Date of Graduation


Document Type


Degree Name

Doctor of Education in Higher Education (EdD)

Degree Level



Rehabilitation, Human Resources and Communication Disorders


Ketevan Mamiseishvili

Committee Member

John W. Murry

Second Committee Member

Kit Kacirek


Autonomy, Faculty Relationships, Graduate Assistantship, Internships, New Professional, Skill Development, Student Affairs, Student Success, Theory-to-Practice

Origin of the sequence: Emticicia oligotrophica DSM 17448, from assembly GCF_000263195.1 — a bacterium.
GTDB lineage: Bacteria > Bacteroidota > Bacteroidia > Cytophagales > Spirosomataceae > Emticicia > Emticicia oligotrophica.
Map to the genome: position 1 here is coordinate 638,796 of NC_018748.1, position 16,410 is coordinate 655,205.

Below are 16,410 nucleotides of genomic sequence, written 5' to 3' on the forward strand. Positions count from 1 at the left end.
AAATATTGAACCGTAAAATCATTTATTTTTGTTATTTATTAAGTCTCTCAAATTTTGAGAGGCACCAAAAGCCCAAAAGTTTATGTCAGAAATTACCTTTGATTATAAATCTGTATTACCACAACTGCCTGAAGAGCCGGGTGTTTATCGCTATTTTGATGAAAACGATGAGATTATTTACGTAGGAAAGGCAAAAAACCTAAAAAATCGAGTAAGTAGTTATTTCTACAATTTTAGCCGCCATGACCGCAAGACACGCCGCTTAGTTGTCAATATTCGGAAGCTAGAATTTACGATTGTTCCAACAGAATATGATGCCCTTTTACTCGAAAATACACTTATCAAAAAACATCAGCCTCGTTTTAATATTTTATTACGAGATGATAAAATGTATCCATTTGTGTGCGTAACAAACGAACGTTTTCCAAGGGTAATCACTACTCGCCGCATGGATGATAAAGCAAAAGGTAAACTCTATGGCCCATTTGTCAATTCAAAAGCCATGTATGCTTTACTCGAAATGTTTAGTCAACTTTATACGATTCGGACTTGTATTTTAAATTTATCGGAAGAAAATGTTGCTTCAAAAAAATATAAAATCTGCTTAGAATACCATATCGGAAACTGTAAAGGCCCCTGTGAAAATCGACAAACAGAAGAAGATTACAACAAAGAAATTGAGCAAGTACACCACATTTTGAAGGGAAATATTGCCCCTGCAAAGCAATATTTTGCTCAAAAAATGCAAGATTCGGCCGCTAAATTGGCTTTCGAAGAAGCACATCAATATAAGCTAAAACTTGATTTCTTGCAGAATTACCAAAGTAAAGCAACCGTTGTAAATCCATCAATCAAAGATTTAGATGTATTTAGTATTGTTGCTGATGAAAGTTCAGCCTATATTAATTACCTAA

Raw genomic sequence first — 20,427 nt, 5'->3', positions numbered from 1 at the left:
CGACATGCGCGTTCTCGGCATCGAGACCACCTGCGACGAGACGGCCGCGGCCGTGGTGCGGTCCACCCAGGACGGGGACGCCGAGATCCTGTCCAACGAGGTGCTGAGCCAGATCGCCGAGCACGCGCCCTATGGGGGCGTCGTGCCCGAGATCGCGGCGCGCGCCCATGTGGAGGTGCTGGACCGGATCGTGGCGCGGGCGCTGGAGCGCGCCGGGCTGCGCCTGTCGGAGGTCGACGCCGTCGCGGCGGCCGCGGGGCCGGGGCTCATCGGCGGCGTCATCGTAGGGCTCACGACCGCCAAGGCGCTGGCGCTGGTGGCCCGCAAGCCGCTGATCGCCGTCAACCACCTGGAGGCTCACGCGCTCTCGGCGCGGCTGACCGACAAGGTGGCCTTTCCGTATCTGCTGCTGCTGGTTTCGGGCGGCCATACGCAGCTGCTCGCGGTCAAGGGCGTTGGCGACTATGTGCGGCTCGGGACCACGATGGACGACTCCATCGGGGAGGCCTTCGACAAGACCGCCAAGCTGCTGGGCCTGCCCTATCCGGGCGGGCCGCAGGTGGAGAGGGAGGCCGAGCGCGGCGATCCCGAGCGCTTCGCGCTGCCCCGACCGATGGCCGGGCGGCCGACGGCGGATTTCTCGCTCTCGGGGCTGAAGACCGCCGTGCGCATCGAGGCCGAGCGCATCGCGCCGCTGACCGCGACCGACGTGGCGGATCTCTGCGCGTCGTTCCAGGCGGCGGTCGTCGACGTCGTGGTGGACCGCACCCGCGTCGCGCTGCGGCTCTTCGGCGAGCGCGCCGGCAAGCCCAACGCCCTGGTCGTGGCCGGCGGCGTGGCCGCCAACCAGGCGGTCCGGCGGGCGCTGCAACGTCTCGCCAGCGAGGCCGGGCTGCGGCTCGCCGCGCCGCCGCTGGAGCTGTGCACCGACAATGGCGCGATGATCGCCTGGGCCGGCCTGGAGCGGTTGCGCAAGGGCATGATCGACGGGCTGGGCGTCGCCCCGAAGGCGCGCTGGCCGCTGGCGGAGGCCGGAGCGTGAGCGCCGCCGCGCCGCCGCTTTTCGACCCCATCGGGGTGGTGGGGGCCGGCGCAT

This qualitative case study explored the graduate assistantship experiences of early career master’s prepared student affairs professionals and examined the role these assistantships played in the preparation for their current position. The study included 10 participants who had all graduated with a master’s in higher education within the past 5 years, had participated in a graduate assistantship within student affairs, and worked full-time within a student affairs department at the time of the study. Each participant took part in a one-on-one interview that was recorded, transcribed, and reviewed for themes. I followed Braun and Clarke’s (2012) six-phase approach to thematic analysis to reveal eight themes: (1) Generalist Approach of the Academic Program; (2) Relationships with Faculty; (3) Value of Internships; (4) Graduate Assistants being Treated as Professionals; (5) Departments Allowing Graduate Assistants Autonomy; (6) Meaningful Connection Between the Program and the Assistantship; (7) Value of Skills from Graduate Assistantship; and (8) Significance of Professional Development. The findings showed that there was a meaningful connection between the academic program and the graduate assistantship; however, the transfer of knowledge was mostly limited to the student development theory and the legal perspectives courses. The study participants perceived internships as one of the most valuable parts of the academic program that gave them the opportunity to explore and gain skills in different student affairs areas outside of their assistantship. Professional development also proved to be significant for the participants not only for developing skills but also for building networks and support systems. Finally, the study participants identified keystone projects and experiences that allowed them to show autonomy and take ownership as the most vital aspects of their assistantships. These opportunities gave them confidence in themselves and had a positive outcome on their transition to a full-time position. The recommendations for future research and practice highlighted the importance of building a strong collaboration between the academic program and the graduate assistantships, developing a consistent and cohesive training for graduate assistants across student affairs departments, and allowing more autonomy and ownership in the assistantship experiences.